Bristol’s open data broadcast around the world
I was going to start this post with the words ‘In the wee small hours I was listening to the wireless and a man came on doing Stephen Hilton impressions’, but, after some consideration, thought better of it. 😉
This week’s broadcast of the BBC World Service’s Digital Planet programme featured reporter Tracey Logan in Bristol looking at Bristol City Council’s B-Open initiative to make the council’s data available to the local community.
Auntie’s piece started with the sound of wheels rattling on cobbles, a fine introduction to a great example of local use of open data from the council, in this instance the highways department. Up to the microphone steps Overlay Media to introduce us to Hills are Evil, which uses both council data & user feedback to help people in wheelchairs navigate round the city, avoid knackering obstacles such as cobbles and its numerous hills (like the notorious Vale Street, Totterdown. Ed) and still have some energy left at the end of day.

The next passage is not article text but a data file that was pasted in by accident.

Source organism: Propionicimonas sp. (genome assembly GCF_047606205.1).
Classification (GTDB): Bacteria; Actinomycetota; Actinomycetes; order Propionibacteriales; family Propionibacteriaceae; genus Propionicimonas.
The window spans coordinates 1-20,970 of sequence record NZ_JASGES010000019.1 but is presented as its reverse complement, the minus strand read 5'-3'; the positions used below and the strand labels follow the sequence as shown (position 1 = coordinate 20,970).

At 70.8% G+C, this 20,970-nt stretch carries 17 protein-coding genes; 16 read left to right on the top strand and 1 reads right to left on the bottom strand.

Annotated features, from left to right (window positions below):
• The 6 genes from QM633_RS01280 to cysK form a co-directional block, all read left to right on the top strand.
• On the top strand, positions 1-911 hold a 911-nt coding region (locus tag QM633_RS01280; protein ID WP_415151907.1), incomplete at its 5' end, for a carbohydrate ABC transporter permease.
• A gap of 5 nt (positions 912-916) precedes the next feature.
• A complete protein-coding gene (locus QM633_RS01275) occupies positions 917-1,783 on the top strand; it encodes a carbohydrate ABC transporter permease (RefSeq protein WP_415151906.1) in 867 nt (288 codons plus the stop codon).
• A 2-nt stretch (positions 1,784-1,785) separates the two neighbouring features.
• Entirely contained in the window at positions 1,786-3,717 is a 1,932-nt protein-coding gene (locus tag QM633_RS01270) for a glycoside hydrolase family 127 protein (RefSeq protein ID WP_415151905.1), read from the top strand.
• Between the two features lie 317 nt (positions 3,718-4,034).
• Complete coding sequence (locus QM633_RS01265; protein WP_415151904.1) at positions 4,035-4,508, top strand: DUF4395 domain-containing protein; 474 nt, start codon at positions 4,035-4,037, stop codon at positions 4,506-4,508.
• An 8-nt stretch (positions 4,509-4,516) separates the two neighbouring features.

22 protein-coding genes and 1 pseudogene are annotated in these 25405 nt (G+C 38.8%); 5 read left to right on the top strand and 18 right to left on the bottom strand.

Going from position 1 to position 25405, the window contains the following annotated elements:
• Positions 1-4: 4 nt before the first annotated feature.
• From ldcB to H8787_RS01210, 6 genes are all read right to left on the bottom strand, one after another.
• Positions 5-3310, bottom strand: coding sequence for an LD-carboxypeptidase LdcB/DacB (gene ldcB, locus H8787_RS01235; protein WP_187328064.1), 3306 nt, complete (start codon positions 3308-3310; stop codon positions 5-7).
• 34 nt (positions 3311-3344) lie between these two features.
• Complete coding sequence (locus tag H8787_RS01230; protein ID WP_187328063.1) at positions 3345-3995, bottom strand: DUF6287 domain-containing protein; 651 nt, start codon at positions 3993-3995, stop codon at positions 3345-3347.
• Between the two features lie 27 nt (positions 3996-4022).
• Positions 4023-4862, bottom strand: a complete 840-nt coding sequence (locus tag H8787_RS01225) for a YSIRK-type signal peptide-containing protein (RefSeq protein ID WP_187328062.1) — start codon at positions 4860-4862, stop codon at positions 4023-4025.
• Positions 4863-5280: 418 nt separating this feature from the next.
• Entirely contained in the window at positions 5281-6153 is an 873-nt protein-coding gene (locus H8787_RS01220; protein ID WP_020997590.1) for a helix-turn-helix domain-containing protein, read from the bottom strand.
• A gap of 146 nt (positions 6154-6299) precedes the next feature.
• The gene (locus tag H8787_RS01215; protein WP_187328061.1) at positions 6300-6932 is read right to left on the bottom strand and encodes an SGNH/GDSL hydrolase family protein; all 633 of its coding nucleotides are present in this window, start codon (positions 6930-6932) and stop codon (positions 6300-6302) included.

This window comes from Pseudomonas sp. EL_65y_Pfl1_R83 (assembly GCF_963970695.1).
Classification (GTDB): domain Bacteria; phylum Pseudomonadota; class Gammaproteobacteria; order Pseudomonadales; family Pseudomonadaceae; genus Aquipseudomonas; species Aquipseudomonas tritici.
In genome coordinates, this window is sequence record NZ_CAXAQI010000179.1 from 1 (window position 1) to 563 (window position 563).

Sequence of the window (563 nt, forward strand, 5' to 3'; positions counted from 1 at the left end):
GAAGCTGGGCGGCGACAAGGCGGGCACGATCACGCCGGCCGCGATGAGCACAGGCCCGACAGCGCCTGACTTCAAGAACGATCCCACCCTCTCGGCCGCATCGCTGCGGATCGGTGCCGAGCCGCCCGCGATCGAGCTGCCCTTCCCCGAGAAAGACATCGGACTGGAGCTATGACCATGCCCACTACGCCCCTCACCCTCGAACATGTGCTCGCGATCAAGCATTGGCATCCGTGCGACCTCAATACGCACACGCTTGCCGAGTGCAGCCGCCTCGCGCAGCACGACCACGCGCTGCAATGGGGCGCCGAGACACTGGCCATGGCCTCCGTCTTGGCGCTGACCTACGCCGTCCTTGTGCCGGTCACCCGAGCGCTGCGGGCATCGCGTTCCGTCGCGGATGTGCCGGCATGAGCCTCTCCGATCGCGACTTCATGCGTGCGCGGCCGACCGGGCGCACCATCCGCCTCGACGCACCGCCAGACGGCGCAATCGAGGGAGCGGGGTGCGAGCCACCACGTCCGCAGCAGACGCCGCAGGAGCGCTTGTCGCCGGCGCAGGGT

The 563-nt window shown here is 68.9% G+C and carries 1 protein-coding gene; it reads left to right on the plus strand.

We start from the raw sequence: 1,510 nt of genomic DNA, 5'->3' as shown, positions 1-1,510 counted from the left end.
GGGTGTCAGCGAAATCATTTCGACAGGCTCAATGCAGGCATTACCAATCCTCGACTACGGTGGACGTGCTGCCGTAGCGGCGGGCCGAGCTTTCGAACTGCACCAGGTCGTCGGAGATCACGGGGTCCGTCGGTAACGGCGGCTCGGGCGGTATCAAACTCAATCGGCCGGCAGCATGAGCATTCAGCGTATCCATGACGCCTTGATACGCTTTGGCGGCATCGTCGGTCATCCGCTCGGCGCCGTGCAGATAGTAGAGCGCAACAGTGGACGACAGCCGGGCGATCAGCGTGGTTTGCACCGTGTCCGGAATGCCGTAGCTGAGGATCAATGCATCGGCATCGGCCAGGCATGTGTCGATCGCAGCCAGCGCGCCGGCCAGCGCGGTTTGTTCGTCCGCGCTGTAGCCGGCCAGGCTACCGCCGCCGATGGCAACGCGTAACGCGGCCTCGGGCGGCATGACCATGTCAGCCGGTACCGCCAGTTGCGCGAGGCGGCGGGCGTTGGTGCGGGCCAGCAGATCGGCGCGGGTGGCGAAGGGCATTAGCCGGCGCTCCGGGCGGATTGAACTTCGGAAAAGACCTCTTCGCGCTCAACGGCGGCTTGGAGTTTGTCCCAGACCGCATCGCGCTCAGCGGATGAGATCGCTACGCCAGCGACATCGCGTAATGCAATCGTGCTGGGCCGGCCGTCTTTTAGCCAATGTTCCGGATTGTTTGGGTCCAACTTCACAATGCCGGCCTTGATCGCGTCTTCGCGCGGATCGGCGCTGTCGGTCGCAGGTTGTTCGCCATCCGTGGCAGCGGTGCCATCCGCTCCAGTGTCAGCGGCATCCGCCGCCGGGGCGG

The B-Open initiative is managed for the council by Stephen Hilton. Tracey Logan asked him about the benefits to the council from giving data away. Stephen replied that the pluses for the council were the creative ideas that the use of open data inspired. Moreover, he stressed the council’s desire to support local digital and creative businesses, thus strengthening the local economy. Thus the city as a whole – and by association its council – gains by many multiples of what has been given away (aka the ‘freemium’ principle. Ed.).
In other Bristol City Council digital news, yesterday’s council budget debate webcast from the Count’s Louse attracted an audience of nearly 2,000 and there was lively discussion of the proceedings on Twitter too.